SMX East Day III: “Advanced” Link Building, Maximizing SEM & Future of PPC

Today’s sessions where filled with less tactical/strategic sessions and more big picture, theory-based sessions. There were some very interesting, thought-driving conversations at these sessions but the takeaways were limited. Without any further ado, my final SMX summary:

 

Conversation: Is There Really “Advanced” Link Building?

 

One panelist answered the session title question by asking if there is advanced common sense. Many of the panel members agreed saying that even though good link building can be hard, if you adhere to Google’s policies and build links that will withstand time, you will have a well-linked site.

 

The most interesting topic that spun off this conversation was how to use your followers, fans and other social media audiences as a medium for linking. One tip from Wil Reynolds of SEER Interactive was to use FollowerWonk.com to find people who are interested in what you do. Then download a report of these people and filter their bios to find people who are editors, journalists, bloggers, etc. and connect with them to help you distribute your content and essentially links.

 

Some other tools that panel members shared for finding sources to help you promote your content were:

  • Screaming Frog
  • Muck Rat
  • Top Seat
  • Journalism Tweets

This session definitely got me thinking of new ways that we, at Nina Hale, could distribute our clients’ content.

Maximizing Enterprise SEM

I was interested in attending this session to get an idea of the client’s perspective of SEM. Much of the presentations during this session when centered on how to choose between outsourcing your SEM or if you should take it in-house. Anthony Piwarun, from the agency Zeon Solutions, provided an agency perspective on how communication between the silos of digital marketing is crucial to a successful strategy.

When speaking of whether or not SEM should be taken in-house or outsourced, the panel agreed that this was not a cost-based decision for most companies. Craig Macdonald, Sr. Director at Microsoft Advertising, shared interesting numbers that the costs between hiring an agency or taking your SEM in-house did not vary extremely. He made the argument that the reason for choosing an agency is because they hold the expertise on SEM and are able to better recruit the search professionals required to run your accounts.

Another thought on the panel, from David Roth at Realtor.com, was that you should outsource what you can and keep in-house what you have to. He also said that the same was true for SEM tools – buy what you can and build what you can’t. He said that the three ingredients for a good SEM agency were: (1) decent technology, (2) smart people and (3) hard working people. He stressed the importance of communication between agencies and clients and said that reporting on the KPIs of programs should occur every week.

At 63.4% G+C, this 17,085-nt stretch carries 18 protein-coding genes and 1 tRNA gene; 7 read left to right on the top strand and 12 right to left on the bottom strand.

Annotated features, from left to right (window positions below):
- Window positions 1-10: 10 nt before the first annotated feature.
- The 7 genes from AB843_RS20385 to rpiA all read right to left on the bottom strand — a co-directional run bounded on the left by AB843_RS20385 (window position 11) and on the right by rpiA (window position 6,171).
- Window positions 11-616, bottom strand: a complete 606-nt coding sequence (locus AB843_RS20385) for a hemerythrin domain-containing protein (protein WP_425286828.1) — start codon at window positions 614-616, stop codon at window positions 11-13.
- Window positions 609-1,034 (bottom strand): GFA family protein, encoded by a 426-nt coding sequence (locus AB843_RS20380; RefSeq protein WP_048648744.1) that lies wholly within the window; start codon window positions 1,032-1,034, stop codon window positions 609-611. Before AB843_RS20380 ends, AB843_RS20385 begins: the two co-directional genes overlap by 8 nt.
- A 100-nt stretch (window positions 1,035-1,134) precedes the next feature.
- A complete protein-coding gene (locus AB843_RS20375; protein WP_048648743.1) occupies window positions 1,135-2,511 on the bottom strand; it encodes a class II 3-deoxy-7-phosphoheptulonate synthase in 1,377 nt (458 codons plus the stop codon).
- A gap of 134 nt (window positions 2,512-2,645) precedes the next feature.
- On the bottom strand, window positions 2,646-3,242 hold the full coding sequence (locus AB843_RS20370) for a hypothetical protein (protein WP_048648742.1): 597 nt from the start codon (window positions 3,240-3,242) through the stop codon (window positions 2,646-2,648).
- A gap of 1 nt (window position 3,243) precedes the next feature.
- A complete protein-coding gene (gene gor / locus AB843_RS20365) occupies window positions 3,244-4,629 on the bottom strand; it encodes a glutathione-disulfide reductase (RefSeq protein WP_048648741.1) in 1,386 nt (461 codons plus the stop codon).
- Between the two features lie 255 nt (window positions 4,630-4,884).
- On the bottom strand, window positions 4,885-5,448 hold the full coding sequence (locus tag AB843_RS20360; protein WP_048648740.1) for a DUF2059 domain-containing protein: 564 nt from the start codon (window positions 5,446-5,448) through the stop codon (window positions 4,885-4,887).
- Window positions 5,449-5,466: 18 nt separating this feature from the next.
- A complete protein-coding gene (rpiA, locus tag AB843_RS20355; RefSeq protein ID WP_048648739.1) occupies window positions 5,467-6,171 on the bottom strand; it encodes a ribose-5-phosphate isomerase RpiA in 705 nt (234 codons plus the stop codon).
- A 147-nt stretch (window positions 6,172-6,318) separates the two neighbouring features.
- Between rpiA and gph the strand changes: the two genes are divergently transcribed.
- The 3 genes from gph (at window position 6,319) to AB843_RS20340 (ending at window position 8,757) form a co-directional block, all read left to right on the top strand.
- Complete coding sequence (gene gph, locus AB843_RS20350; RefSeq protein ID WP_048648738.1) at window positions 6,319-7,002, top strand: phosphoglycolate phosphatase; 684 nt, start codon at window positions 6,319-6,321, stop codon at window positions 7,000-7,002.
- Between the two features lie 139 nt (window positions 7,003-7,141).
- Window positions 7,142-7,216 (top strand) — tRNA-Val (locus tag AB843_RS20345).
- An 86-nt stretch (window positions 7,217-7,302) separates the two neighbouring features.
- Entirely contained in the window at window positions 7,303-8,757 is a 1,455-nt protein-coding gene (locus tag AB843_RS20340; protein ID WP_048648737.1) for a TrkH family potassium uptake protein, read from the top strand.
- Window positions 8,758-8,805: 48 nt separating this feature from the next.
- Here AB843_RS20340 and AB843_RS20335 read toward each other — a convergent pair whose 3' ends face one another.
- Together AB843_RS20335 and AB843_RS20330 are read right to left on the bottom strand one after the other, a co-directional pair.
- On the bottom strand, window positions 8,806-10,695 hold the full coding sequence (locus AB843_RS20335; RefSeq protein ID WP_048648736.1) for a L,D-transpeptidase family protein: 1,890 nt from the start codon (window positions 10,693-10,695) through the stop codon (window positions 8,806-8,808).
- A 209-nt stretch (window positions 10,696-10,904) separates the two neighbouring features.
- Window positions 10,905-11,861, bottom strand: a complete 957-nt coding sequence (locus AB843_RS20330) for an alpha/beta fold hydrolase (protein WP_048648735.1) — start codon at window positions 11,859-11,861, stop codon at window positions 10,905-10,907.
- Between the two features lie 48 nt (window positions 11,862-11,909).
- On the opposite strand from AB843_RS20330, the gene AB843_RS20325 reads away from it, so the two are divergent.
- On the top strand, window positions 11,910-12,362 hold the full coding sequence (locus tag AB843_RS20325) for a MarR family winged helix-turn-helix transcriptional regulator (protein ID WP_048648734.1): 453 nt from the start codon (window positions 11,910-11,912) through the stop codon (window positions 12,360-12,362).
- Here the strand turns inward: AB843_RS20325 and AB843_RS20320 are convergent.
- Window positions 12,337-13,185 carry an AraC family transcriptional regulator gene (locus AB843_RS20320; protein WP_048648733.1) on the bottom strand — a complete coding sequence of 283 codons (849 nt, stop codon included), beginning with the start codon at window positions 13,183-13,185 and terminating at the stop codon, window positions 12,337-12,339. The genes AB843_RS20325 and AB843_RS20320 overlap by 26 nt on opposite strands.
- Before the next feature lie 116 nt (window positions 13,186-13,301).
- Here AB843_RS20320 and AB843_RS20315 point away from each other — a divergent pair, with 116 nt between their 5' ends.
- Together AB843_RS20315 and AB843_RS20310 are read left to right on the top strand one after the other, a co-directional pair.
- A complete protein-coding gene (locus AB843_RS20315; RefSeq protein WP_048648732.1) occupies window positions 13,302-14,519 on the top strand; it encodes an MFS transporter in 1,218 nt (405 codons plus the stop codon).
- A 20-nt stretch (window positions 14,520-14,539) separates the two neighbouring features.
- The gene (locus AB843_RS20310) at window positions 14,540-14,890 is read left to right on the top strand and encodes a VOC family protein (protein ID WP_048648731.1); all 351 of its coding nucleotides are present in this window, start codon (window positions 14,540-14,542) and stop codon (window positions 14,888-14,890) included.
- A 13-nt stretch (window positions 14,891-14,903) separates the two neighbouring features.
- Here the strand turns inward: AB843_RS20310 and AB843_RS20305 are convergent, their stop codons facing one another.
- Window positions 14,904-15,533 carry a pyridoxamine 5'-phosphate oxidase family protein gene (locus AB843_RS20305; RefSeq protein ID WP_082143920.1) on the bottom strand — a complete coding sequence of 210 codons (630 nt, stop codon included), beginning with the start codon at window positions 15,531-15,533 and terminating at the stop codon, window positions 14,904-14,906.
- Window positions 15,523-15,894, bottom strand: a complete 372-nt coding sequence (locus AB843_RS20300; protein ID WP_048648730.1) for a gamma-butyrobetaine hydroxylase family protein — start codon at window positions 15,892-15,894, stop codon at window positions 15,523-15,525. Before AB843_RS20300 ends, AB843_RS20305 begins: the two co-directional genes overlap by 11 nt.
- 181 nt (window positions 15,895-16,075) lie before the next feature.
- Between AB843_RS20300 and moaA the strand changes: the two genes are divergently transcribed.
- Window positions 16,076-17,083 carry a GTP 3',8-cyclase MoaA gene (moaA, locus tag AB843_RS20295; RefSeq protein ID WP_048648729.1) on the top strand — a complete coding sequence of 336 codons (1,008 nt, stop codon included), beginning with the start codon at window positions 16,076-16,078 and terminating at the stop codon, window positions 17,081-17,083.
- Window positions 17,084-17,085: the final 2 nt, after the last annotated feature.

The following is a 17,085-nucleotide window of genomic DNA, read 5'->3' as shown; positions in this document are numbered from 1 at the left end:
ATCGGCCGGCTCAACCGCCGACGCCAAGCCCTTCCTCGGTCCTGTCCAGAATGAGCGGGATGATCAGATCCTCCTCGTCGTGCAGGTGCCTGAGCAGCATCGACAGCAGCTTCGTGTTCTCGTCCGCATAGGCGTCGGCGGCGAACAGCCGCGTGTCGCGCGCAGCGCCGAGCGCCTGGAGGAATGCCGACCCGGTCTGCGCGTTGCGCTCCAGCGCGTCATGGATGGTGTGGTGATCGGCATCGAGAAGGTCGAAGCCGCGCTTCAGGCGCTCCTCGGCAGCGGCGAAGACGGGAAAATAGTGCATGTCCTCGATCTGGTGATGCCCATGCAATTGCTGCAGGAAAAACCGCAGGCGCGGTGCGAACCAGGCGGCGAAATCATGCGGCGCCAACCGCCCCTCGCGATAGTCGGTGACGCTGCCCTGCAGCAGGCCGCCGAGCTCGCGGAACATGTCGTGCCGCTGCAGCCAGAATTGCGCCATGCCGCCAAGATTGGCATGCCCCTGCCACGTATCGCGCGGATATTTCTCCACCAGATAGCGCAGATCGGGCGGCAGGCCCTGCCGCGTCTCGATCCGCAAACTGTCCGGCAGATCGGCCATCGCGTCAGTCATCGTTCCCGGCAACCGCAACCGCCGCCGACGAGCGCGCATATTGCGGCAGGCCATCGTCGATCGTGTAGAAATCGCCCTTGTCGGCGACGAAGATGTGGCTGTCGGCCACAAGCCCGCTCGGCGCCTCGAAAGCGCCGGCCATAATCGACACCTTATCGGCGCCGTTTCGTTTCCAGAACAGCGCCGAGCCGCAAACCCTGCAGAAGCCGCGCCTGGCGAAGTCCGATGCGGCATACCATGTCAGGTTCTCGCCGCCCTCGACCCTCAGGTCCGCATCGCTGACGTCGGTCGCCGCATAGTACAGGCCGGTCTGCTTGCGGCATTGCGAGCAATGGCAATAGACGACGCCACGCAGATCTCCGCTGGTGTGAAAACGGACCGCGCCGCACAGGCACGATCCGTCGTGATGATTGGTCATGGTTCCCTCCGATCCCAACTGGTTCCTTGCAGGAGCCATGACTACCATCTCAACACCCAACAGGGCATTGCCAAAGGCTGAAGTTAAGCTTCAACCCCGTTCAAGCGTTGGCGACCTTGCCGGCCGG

Conversation: Where’s Paid Search Going in 2013?

According to the panelists at this session, there has been a 15-20% growth in paid search spend year-over-year. In previous years where spend has grown, higher CPCs has been a contributing factor. This year is different. With the growth of paid mobile search advertising in 2012, not only are spend and clicks going up, but CPCs are going down. This leads the panel to believe that more paid mobile search is in our future.

One prediction for mobile search from Siddharth Shah at Adobe is that 20% of PPC clicks will be from mobile devices in the year 2013. This is not to say that mobile will be taking searches from desktop. Mobile searches will be complementary to desktop searches.

One drawback of mobile is that because over 50% of the searches are localized, many users who click on your paid ad will not convert directly on their device. Instead, they will most likely convert in store. One interesting statistic shared was that 70% of people searching on mobile devices are ready to make a purchase in the next hour whereas 70% of people searching on desktops are planning to make a purchase in the next month.

Another issue with mobile tracking is that 90% of users use multiple screens before completing an action. This makes attribution across devices more difficult. One idea to combat this was a browser cookie. Google might already have a leg up on this since when you are signed on Chrome through your different devices, they are able to display your browsing history to you across platforms.

The other big prediction for 2013 was more demographic targeting. Craig Macdonald from Microsoft Advertising shared that both Google and Bing are developing better targeting options using demographics, social information and previous search history. This will allow you to create profiles of what your target customer looks like and will hopefully allow for real time bidding based on audiences in the future.

Also, Google and Bing should both be working on making their geo-targeting better in 2013. Just sayin’.

And that’s it! Thanks to all the wonderful speakers at SMX. You all gave inspiring presentations and tips that I will certainly be using in my near future. See you soon Minneapolis! 

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